|Can you identify these men? Hint: these are the easy ones. Answer below!|
Cli-N-Tel) The World Class Wreckin' Cru started out as a DJ collective, but when they actually started putting out records on their own imprint, Kru-Cut Records, they were a four-man crew. Lonzo, Dre, Yella and Cli-N-Tel. In fact, since the other three were essentially DJs, Cli-N-Tel was basically their lead MC, rapping on their earliest singles "Surgery," "Slice" and "World Class." Not that he wasn't a DJ, too; he was often credited as D.J. Cli-N-Tel even. He does most of the vocals on "Surgery," too; although Dre does finally have a mini-verse on there. So the four of them was the line-up for their first album, World Class. But he quickly broke out as a solo artist, releasing records like "It Ain't Mine." He didn't release a full-length album until 1996, though; and that was overseas only. So I guess you could say his solo career never took off; but he's made little appearances here and there over the years.
Mona Lisa Young) Mona Lisa wasn't a member of the Cru originally, though she sang the hook to the song "Lovers" on their first album. She had already released a solo R&B album on Motown, though, so in a way she was bigger than all of them. So when they released their second album, the less electro-oriented Rapped In Romance, they had her on a bunch of songs. And while she didn't make the album cover, she's listed on the back as one of the five members, so she was official for a minute there.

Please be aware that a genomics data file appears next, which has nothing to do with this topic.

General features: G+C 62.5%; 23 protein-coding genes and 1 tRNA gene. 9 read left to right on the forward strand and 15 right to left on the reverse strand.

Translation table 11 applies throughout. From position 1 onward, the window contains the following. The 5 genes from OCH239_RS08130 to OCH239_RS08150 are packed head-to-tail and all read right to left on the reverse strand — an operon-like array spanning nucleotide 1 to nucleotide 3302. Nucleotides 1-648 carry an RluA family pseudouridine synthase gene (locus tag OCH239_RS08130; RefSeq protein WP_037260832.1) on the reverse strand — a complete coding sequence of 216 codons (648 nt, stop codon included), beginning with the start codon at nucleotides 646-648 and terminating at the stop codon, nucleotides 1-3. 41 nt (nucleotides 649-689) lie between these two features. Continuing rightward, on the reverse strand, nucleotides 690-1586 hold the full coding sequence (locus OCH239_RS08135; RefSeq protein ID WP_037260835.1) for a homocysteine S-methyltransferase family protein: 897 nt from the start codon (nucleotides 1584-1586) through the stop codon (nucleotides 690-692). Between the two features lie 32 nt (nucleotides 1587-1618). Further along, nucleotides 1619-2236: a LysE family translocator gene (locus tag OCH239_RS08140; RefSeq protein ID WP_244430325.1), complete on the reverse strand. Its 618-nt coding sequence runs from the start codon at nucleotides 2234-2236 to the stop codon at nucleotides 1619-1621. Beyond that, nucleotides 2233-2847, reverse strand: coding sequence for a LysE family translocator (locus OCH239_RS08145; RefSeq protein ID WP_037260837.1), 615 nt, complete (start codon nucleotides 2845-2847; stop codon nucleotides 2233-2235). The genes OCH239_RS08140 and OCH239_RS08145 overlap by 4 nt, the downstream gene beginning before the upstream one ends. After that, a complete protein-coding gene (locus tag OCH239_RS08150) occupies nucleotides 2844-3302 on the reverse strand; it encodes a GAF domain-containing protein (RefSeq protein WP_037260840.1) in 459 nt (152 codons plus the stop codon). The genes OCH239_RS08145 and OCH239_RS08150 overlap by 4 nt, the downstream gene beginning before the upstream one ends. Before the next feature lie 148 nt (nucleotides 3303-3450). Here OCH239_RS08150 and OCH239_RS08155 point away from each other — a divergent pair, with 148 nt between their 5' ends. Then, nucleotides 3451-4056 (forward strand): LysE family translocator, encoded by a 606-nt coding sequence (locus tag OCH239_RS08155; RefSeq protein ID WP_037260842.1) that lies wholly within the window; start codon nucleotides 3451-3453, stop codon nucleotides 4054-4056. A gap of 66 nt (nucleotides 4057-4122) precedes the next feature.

Shakespere) I said five members on album #2, right? That's because, when Cli-N-Tel left, they brought in their dancer Shakespere. Remember, the other three weren't really rappers, so he got promoted straight to lead MC right away. He did make the album cover. He's the guy with the gruffer voice who's doing all the rapping on their singles "The Fly" and "He's Bionic." Since they'd singed to Epic Records at this point, though, I guess they all felt compelled to rap more, and they started releasing these love songs where everybody does a soft almost spoken word rap. So two of their singles, "World Class Freak" and "Love Letter" essentially became remakes of "Lovers," which was the song Mona Lisa sang for on the first album.
Michel'le) Unlike Mona Lisa, Michel'le wasn't really official, but you can't not talk about her. Like I was saying, these slow, four-way love ballads were becoming a Wreckin' Cru trademark. And after their second album they released one of their biggest singles, "Turn Off the Lights," which was another one of those, except instead of Mona Lisa, they had Michel'le singing the hook. And man did she hit it out of the park! Of course, you all know what happened to her. Produced by Dre, she put out a hit solo record, then they got married and things got dark after that.